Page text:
MB2000 Online Bookstore
How Not to Manage
Read how pinstripe pinheads lost millions...
Author: John Shaw
Paperback A5 172pp £12.99 1-85252-249-6 21 May 1998
Read how pinstripe pinheads lost millions, and learn from their mistakes... Corporate Blunders is a study of management mistakes at the highest levels. Many of these mistakes are made by overpaid senior executives whose remuneration continues ever upwards as their companies' fortunes head south. Amongst the blunderers featured are: Midland Bank Lloyds of London EuroDisney Amstrad Robert Maxwell Gerald Ronson Polly Peck the Burton Group and many more besides. The author analyses the histories and draws some remarkable and disturbing conclusions.
An unvarnished exposé of how the British consumer is being ripped offAuthor: John Shaw
Paperback A5 172pp £12.99 1-85252-304-2 1999
Why do vehicles made in the UK cost up to 40% less in Europe? Why are the low prices paid to farmers by the supermarket groups not being passed on to the consumer? Why are there so few truly cheap seats available on the budget airlines?... The list is endless. John Shaw, author of Corporate Blunders (also available from Management Books 2000) delves beneath the surface.
Corporate Horror Stories
How some of Britains top managers are messing it up
Author: John Shaw
Paperback 210 x 148mm 172pp £12.99 1-85252-350-6 2000
Sequel to the bestselling CORPORATE BLUNDERS and CORPORATE CONS this is John Shaws latest exposé of mismanagement and malpractice in the higher echelons of British industry.
How Bob Ayling devalued the world's most powerful airline brand - British Airways starting with the tailfin fiasco (£60 million wasted), moving on through falling levels of customer service, low staff morale and a policy of targeting only first class passengers.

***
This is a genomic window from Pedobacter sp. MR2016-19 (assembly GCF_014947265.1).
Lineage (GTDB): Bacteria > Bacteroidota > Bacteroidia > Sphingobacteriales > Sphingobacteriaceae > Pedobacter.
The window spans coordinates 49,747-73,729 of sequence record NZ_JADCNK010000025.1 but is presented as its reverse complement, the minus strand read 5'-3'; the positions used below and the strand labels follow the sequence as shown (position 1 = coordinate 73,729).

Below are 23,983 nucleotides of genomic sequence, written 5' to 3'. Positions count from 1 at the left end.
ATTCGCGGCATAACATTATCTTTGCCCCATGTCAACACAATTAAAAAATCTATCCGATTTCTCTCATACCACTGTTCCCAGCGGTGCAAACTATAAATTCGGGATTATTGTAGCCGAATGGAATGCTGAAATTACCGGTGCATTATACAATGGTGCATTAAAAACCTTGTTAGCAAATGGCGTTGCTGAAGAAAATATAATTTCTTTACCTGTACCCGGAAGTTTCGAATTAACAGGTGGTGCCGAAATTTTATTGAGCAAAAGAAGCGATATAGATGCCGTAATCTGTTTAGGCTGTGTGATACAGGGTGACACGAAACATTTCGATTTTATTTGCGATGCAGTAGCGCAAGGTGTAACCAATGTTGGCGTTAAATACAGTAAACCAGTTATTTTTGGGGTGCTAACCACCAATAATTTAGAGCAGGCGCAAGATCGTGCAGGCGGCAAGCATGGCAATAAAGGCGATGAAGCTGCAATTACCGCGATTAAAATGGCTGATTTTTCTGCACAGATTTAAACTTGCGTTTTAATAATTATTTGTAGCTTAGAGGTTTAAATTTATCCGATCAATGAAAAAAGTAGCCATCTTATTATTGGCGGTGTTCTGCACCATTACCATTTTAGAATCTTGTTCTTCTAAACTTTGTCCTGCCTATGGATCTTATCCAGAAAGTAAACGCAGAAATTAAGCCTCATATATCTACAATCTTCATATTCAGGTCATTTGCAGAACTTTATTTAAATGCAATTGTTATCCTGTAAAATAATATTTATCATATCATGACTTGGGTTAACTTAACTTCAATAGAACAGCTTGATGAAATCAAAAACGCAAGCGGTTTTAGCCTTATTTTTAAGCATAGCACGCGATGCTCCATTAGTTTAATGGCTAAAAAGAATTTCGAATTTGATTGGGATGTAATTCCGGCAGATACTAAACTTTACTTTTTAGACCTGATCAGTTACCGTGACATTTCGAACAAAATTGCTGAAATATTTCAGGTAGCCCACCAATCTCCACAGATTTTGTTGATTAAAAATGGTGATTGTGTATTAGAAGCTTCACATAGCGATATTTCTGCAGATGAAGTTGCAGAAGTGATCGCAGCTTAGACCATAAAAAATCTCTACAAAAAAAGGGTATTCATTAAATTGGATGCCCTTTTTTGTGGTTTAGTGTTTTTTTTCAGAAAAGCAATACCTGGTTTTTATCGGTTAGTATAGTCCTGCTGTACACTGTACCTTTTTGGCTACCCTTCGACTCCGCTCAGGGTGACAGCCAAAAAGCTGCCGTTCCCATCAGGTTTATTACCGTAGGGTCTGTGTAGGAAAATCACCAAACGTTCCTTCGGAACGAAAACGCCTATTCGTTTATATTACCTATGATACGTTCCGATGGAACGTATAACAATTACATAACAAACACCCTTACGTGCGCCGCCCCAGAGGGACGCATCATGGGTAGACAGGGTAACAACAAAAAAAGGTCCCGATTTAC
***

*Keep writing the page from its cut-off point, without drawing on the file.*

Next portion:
How Barclays Bank lost customers, consumer confidence but secured a potential pay packet of £30 million for its chief executive. How dramatic cost cutting through staff redundancies and branch closures made the Bank a hate target in rural England.
How Marks and Spencer's lost their way, their credence and their profitability. Why it may never regain its former glory. And why the board is still largely intact and still earning huge salaries and benefits?
.... and many more!
Mad, Sad and Bad Management
Author: Adrian Furnham
Paperback A5 200pp £14.99 1-85252-415-4 2003
This entertaining and instructive book contains some five dozen analyses on aspects of modern business and management. It book starts with an aperitif and ends with a substantial digestif. The theme is incompetence rather than competence, stupidity rather than wisdom and insanity rather than sanity.
Overall, Adrian Furnham takes an enthusiastic, more than a cynical, look at management practices, managers and management science. His inspiration started with the serious literature on management, which he finds somewhat dull - who can argue? - moved onto the guru-inspired, magic-formula texts and was finally spiced up by real-life accounts of failures and cock-ups to be found in the popular press and in his own consultancy.
This is a book to be dipped into, taking the humour and the messages with equal relish.
Why Start-ups Fail
Author: Peter Jump
Paperback A5 180pp £14.99 ISBN 1-85252-521-5 2006
It is a fact that 20 percent of new business ventures fail in their first year, and 50 percent in the first three years. The authors contention, based on years of experience working with new businesses, is that in most cases this is NOT because of any fundamental flaw in the idea behind the business. Too often, it is because the people running them do stupid things, like ignoring the basic principles of good business practice - and pay the price with bankruptcy.
The book combines straight talking with wry humour, and offers insight and advice from venture capitalists and others on how to avoid the stupid mistakes that destroy companies, often before they have even got off the ground.
(c) Management Books 2000 Ltd - working books for working managers